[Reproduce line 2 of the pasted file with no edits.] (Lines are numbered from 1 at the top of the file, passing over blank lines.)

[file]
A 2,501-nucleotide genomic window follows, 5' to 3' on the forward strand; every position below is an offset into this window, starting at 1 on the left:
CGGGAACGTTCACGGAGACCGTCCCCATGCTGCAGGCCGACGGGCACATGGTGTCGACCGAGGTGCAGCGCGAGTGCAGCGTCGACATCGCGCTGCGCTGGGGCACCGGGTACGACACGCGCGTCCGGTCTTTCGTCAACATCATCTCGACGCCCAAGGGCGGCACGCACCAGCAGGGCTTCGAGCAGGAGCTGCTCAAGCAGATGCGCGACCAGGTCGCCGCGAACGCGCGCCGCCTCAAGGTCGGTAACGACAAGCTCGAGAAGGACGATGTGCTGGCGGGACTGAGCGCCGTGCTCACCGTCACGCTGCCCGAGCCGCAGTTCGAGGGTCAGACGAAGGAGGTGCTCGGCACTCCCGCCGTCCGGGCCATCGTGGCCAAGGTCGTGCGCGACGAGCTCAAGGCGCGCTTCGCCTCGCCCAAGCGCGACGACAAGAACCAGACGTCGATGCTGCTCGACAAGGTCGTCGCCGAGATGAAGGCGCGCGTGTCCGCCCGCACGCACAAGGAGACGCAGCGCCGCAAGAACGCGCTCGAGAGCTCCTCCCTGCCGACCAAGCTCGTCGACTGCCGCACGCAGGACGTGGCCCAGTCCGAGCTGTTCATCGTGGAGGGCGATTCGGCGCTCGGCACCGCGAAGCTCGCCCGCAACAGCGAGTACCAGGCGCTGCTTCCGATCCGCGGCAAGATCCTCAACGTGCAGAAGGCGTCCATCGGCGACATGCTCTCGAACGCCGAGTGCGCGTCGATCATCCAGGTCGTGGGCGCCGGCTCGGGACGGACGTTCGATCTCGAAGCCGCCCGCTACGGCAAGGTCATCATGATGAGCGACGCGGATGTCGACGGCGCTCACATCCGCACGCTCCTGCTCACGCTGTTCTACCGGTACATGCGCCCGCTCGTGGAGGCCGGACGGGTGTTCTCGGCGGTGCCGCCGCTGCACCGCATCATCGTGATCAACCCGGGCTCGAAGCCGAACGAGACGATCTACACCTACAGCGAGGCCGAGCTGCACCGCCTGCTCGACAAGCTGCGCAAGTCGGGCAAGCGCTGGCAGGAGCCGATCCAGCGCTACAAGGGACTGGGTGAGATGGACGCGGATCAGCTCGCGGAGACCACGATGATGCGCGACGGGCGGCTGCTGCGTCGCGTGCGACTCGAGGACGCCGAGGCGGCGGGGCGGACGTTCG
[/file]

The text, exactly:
CGGGAACGTTCACGGAGACCGTCCCCATGCTGCAGGCCGACGGGCACATGGTGTCGACCGAGGTGCAGCGCGAGTGCAGCGTCGACATCGCGCTGCGCTGGGGCACCGGGTACGACACGCGCGTCCGGTCTTTCGTCAACATCATCTCGACGCCCAAGGGCGGCACGCACCAGCAGGGCTTCGAGCAGGAGCTGCTCAAGCAGATGCGCGACCAGGTCGCCGCGAACGCGCGCCGCCTCAAGGTCGGTAACGACAAGCTCGAGAAGGACGATGTGCTGGCGGGACTGAGCGCCGTGCTCACCGTCACGCTGCCCGAGCCGCAGTTCGAGGGTCAGACGAAGGAGGTGCTCGGCACTCCCGCCGTCCGGGCCATCGTGGCCAAGGTCGTGCGCGACGAGCTCAAGGCGCGCTTCGCCTCGCCCAAGCGCGACGACAAGAACCAGACGTCGATGCTGCTCGACAAGGTCGTCGCCGAGATGAAGGCGCGCGTGTCCGCCCGCACGCACAAGGAGACGCAGCGCCGCAAGAACGCGCTCGAGAGCTCCTCCCTGCCGACCAAGCTCGTCGACTGCCGCACGCAGGACGTGGCCCAGTCCGAGCTGTTCATCGTGGAGGGCGATTCGGCGCTCGGCACCGCGAAGCTCGCCCGCAACAGCGAGTACCAGGCGCTGCTTCCGATCCGCGGCAAGATCCTCAACGTGCAGAAGGCGTCCATCGGCGACATGCTCTCGAACGCCGAGTGCGCGTCGATCATCCAGGTCGTGGGCGCCGGCTCGGGACGGACGTTCGATCTCGAAGCCGCCCGCTACGGCAAGGTCATCATGATGAGCGACGCGGATGTCGACGGCGCTCACATCCGCACGCTCCTGCTCACGCTGTTCTACCGGTACATGCGCCCGCTCGTGGAGGCCGGACGGGTGTTCTCGGCGGTGCCGCCGCTGCACCGCATCATCGTGATCAACCCGGGCTCGAAGCCGAACGAGACGATCTACACCTACAGCGAGGCCGAGCTGCACCGCCTGCTCGACAAGCTGCGCAAGTCGGGCAAGCGCTGGCAGGAGCCGATCCAGCGCTACAAGGGACTGGGTGAGATGGACGCGGATCAGCTCGCGGAGACCACGATGATGCGCGACGGGCGGCTGCTGCGTCGCGTGCGACTCGAGGACGCCGAGGCGGCGGGGCGGACGTTCG